Saturday, January 31, 2015

John 9, 35-41 + CSDC and CV

John 9, 35-41 + CSDC and CV 

CV 2a Charity is at the heart of the Church's social doctrine. Every responsibility and every commitment spelt out by that doctrine is derived from charity which, according to the teaching of Jesus, is the synthesis of the entire Law (cf. Mt 22:36- 40). It gives real substance to the personal relationship with God and with neighbour; it is the principle not only of micro-relationships (with friends, with family members or within small groups) but also of macro-relationships (social, economic and political ones). For the Church, instructed by the Gospel, charity is everything because, as Saint John teaches (cf. 1 Jn 4:8, 16) and as I recalled in my first Encyclical Letter, “God is love” (Deus Caritas Est): everything has its origin in God's love, everything is shaped by it, everything is directed towards it.  

Exercising unconditional dominion over things heedless of any moral considerations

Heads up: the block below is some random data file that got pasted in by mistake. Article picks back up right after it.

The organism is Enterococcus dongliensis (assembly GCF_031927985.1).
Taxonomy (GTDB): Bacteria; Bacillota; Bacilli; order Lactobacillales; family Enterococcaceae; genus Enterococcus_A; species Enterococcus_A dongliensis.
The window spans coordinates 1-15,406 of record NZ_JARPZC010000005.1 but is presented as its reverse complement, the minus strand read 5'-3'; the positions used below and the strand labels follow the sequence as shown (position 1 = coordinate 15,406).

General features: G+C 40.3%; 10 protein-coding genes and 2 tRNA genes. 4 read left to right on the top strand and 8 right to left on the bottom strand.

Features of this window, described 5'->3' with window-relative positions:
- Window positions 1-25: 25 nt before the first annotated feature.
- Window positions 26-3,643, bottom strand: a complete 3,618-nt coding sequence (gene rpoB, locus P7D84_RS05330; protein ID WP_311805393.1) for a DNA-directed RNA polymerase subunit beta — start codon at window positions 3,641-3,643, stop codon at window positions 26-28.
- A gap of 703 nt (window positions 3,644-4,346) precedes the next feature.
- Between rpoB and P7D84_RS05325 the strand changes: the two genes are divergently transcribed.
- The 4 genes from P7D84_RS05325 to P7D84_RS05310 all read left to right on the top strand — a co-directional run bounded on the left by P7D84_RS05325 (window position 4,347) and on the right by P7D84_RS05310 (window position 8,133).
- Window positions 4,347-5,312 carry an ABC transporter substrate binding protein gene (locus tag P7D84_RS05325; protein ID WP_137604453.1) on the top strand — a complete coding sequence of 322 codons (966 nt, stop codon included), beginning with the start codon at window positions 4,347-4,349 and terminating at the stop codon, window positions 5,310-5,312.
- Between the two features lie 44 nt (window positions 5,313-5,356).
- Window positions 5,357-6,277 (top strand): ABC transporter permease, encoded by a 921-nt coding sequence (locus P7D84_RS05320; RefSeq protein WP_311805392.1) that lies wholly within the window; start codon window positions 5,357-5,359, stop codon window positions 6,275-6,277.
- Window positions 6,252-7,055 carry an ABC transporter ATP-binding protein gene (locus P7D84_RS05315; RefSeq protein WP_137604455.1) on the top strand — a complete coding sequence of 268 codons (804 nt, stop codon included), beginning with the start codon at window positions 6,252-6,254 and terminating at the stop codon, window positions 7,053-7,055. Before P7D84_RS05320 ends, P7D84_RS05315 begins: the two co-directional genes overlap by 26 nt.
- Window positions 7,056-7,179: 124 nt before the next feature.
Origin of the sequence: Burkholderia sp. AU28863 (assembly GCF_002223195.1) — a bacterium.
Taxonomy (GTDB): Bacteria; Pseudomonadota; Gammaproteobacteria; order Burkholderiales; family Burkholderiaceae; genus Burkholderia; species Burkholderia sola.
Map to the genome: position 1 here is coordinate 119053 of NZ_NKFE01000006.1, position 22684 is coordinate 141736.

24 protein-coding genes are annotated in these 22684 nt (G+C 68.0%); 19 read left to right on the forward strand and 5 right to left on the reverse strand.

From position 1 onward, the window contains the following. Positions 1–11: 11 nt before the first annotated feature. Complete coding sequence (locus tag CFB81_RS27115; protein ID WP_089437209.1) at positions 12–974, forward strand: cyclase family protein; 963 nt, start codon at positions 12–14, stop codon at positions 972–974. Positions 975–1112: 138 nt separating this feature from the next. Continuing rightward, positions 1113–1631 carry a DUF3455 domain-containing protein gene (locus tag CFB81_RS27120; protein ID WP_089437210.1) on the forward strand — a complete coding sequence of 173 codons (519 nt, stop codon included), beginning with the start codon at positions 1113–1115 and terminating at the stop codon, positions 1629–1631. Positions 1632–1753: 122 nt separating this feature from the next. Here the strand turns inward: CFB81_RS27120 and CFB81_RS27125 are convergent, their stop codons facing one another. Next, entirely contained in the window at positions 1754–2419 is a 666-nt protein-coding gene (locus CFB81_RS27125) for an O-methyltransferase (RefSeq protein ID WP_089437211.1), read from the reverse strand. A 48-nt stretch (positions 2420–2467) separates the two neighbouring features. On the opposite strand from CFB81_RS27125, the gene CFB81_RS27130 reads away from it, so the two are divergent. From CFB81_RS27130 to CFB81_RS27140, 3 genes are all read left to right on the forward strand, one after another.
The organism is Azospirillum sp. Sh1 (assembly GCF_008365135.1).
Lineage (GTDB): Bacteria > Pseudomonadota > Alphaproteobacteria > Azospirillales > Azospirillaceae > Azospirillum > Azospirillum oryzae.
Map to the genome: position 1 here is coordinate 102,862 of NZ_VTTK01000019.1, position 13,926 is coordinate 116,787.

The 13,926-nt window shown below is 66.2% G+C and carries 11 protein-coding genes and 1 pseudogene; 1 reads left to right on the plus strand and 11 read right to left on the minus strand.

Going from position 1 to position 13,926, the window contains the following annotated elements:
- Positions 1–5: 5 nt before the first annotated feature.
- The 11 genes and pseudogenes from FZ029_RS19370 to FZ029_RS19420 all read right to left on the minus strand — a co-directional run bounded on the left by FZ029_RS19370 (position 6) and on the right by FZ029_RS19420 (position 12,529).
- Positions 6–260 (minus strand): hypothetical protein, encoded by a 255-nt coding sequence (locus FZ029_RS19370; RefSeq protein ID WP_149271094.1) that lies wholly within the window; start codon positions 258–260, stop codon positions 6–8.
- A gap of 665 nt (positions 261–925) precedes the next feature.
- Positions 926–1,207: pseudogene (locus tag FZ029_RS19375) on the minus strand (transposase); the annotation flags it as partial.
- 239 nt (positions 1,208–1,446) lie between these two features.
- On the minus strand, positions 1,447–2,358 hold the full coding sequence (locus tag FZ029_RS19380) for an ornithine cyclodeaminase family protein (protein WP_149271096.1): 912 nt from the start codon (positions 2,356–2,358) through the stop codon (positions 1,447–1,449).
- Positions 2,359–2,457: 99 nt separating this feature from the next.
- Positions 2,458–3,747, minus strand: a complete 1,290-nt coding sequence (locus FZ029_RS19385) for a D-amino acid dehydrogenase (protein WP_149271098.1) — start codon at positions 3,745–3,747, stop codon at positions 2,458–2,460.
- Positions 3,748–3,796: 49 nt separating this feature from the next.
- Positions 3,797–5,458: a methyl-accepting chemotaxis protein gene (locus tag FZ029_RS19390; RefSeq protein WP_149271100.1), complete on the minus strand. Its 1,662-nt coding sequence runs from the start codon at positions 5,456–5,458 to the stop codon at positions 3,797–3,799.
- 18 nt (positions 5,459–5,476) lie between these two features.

CSDC 461. The biblical message and the Church's Magisterium represent the essential reference points for evaluating the problems found in the relationship between man and the environment.[969] The underlying cause of these problems can be seen in man's pretension of exercising unconditional dominion over things, heedless of any moral considerations which, on the contrary, must distinguish all human activity. The tendency towards an “ill-considered” [970] exploitation of the resources of creation is the result of a long historical and cultural process. “The modern era has witnessed man's growing capacity for transformative intervention. The aspect of the conquest and exploitation of resources has become predominant and invasive, and today it has even reached the point of threatening the environment's hospitable aspect: the environment as ‘resource' risks threatening the environment as ‘home'. Because of the powerful means of transformation offered by technological civilization, it sometimes seems that the balance between man and the environment has reached a critical point”.[971]